Or, is mental anguish only considered an element of personal injury if it is one of many results from a negligent action causing pain and suffering such as musculature tears and sprains, broken-bones, fractured-bones, and the various types of flesh wounds etc.?
When a person is injured, he or she is entitled to be compensated for the damages that have been incurred. Generally, damages fall into two categories called economic damages and noneconomic damages. Economic damages include such things as property damage, medical expenses and lost wages. Noneconomic damages include such things as pain and suffering and emotional distress. All of these damages must be related to the accident or incident. You will be required to prove by competent and credible evidence all of your damages claims.
In general, under California law, a person who did not suffer a physical injury may still be able to claim damages for emotional distress in a negligence lawsuit, but the person must be able to prove the defendant’s negligence caused her/him to suffer “serious emotional distress.” This is known as a claim for negligent infliction of emotional distress (“NIED”). There are two types of plaintiffs in NEID cases. There are claims brought by “direct” victims who suffered the serious emotional distress themselves. Then there are claims brought by “bystanders” who witnessed an injury to their close family member and who were aware at the time that their family member was being injured. In both direct victim and bystander claims, the plaintiff must be able to prove the emotional distress suffered was “serious emotional distress.” Serious emotional distress is defined as emotional distress that “an ordinary, reasonable person would be unable to cope with.” (See pattern jury instructions for direct victim and bystander NIED claims, CACI 1620 and CACI 1621.) Whether the defendant owed a duty of care to the plaintiff such that a negligence claim may be brought is a decision the judge needs to make.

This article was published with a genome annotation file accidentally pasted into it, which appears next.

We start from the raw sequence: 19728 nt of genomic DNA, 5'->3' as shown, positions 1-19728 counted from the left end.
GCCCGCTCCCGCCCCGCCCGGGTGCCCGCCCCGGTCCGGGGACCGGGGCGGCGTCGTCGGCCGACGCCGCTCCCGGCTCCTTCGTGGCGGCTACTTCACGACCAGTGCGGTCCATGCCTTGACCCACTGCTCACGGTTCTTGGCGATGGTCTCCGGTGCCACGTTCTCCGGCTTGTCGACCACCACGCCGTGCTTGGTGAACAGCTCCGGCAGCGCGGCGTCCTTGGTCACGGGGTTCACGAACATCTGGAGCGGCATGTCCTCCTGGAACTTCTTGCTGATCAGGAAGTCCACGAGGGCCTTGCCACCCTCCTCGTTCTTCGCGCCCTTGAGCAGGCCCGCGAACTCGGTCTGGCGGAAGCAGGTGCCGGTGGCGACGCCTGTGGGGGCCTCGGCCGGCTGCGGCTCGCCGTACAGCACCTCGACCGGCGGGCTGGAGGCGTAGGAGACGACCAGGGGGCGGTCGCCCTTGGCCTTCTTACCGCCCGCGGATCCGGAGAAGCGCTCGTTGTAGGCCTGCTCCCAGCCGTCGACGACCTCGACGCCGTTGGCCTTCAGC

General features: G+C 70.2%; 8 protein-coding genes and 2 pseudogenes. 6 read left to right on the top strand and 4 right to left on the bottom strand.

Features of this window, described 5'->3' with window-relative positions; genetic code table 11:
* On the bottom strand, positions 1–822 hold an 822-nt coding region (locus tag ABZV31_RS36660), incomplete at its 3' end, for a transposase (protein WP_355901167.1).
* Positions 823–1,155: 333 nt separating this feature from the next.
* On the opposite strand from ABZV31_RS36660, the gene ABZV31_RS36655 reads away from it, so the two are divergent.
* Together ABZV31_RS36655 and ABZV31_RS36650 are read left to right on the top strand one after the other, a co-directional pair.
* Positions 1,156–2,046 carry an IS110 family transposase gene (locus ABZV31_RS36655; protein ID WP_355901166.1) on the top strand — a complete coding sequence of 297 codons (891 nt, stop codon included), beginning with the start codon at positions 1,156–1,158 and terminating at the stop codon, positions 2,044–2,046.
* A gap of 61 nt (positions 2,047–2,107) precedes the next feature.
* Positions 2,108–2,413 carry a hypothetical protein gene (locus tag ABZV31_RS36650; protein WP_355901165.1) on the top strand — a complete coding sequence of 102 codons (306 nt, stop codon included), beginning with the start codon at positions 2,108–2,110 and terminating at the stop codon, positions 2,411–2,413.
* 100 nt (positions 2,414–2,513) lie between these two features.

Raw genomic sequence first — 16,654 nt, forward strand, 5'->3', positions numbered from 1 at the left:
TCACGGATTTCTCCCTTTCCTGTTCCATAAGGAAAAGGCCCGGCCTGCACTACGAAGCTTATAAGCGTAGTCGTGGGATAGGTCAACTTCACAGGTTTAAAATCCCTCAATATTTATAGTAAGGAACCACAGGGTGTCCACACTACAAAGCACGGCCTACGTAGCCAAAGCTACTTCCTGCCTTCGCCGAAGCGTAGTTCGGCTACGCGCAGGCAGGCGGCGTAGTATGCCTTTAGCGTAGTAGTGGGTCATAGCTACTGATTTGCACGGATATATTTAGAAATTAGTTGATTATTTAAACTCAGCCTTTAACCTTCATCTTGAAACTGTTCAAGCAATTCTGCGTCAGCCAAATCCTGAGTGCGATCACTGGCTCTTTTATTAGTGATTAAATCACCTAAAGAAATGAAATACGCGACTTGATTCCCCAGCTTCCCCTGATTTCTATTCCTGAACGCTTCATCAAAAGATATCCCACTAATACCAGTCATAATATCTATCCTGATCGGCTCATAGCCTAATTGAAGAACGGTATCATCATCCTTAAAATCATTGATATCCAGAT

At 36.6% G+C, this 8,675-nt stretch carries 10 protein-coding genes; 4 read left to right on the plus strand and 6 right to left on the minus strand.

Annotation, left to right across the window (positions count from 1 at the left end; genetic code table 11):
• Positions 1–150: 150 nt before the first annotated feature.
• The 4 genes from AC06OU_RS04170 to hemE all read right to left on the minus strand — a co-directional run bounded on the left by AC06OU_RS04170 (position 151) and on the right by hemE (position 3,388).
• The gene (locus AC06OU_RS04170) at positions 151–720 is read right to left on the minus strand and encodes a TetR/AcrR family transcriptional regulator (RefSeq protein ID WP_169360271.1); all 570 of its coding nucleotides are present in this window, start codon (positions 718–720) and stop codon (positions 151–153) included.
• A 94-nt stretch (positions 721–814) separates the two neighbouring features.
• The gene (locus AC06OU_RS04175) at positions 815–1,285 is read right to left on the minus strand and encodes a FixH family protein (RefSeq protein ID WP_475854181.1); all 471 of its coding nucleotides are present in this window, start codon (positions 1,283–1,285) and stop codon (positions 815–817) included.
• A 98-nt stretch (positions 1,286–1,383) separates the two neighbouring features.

My response to this question is based upon general legal principles under California law only, was made in response to a general question posed by a person in California, is not a solicitation to represent any person reading my reply, and does not imply or create any attorney-client relationship with any individual. I maintain an office in California and only practice within the State of California. My response is not intended to address what the law is or may be in any jurisdiction other than California.
Mental anguish is typically a recoverable damage as outlined above. Mental anguish is not the underlying tort, that would be the wrongful conduct that caused the anguish.
My responses on this website do not constitute a consultation, nor do they establish an attorney-client relationship. Only a written retention agreement signed by client and myself will establish an attorney-client relationship. Please do not message or phone me for additional advice as the discussions would be outside this forum and would not be visible to the public (the exception being for serious prospective clients).
Years licensed, work experience, educationLegal community recognition
Peer endorsements, associations, awardsLegal thought leadership
Publications, speaking engagementsDiscipline